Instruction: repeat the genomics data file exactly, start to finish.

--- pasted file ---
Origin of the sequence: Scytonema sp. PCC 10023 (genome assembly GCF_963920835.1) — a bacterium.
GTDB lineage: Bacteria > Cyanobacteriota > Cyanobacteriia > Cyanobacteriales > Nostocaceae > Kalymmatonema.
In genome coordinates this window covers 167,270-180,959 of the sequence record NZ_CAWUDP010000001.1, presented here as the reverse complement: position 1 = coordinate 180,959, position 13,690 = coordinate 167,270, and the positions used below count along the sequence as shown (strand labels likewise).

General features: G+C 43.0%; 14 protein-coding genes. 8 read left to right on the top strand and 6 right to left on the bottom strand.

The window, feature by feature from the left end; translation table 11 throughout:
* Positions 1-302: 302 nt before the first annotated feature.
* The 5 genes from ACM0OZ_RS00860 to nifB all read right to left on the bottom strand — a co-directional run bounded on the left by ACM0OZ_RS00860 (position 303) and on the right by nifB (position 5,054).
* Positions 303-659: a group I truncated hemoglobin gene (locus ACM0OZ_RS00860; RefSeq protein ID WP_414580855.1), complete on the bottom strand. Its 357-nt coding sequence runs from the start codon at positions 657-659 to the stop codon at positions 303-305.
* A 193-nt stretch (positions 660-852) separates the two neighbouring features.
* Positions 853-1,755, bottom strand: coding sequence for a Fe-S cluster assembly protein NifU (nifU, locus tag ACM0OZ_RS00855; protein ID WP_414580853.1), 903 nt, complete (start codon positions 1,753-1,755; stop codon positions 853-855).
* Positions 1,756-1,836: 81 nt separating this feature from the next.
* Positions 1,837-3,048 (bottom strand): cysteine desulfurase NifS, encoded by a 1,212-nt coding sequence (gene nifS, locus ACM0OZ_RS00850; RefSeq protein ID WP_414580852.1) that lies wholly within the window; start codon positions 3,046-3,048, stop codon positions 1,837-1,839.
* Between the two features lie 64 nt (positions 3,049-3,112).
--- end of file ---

Origin of the sequence: Scytonema sp. PCC 10023 (genome assembly GCF_963920835.1) — a bacterium.
GTDB lineage: Bacteria > Cyanobacteriota > Cyanobacteriia > Cyanobacteriales > Nostocaceae > Kalymmatonema.
In genome coordinates this window covers 167,270-180,959 of the sequence record NZ_CAWUDP010000001.1, presented here as the reverse complement: position 1 = coordinate 180,959, position 13,690 = coordinate 167,270, and the positions used below count along the sequence as shown (strand labels likewise).

General features: G+C 43.0%; 14 protein-coding genes. 8 read left to right on the top strand and 6 right to left on the bottom strand.

The window, feature by feature from the left end; translation table 11 throughout:
* Positions 1-302: 302 nt before the first annotated feature.
* The 5 genes from ACM0OZ_RS00860 to nifB all read right to left on the bottom strand — a co-directional run bounded on the left by ACM0OZ_RS00860 (position 303) and on the right by nifB (position 5,054).
* Positions 303-659: a group I truncated hemoglobin gene (locus ACM0OZ_RS00860; RefSeq protein ID WP_414580855.1), complete on the bottom strand. Its 357-nt coding sequence runs from the start codon at positions 657-659 to the stop codon at positions 303-305.
* A 193-nt stretch (positions 660-852) separates the two neighbouring features.
* Positions 853-1,755, bottom strand: coding sequence for a Fe-S cluster assembly protein NifU (nifU, locus tag ACM0OZ_RS00855; protein ID WP_414580853.1), 903 nt, complete (start codon positions 1,753-1,755; stop codon positions 853-855).
* Positions 1,756-1,836: 81 nt separating this feature from the next.
* Positions 1,837-3,048 (bottom strand): cysteine desulfurase NifS, encoded by a 1,212-nt coding sequence (gene nifS, locus ACM0OZ_RS00850; RefSeq protein ID WP_414580852.1) that lies wholly within the window; start codon positions 3,046-3,048, stop codon positions 1,837-1,839.
* Between the two features lie 64 nt (positions 3,049-3,112).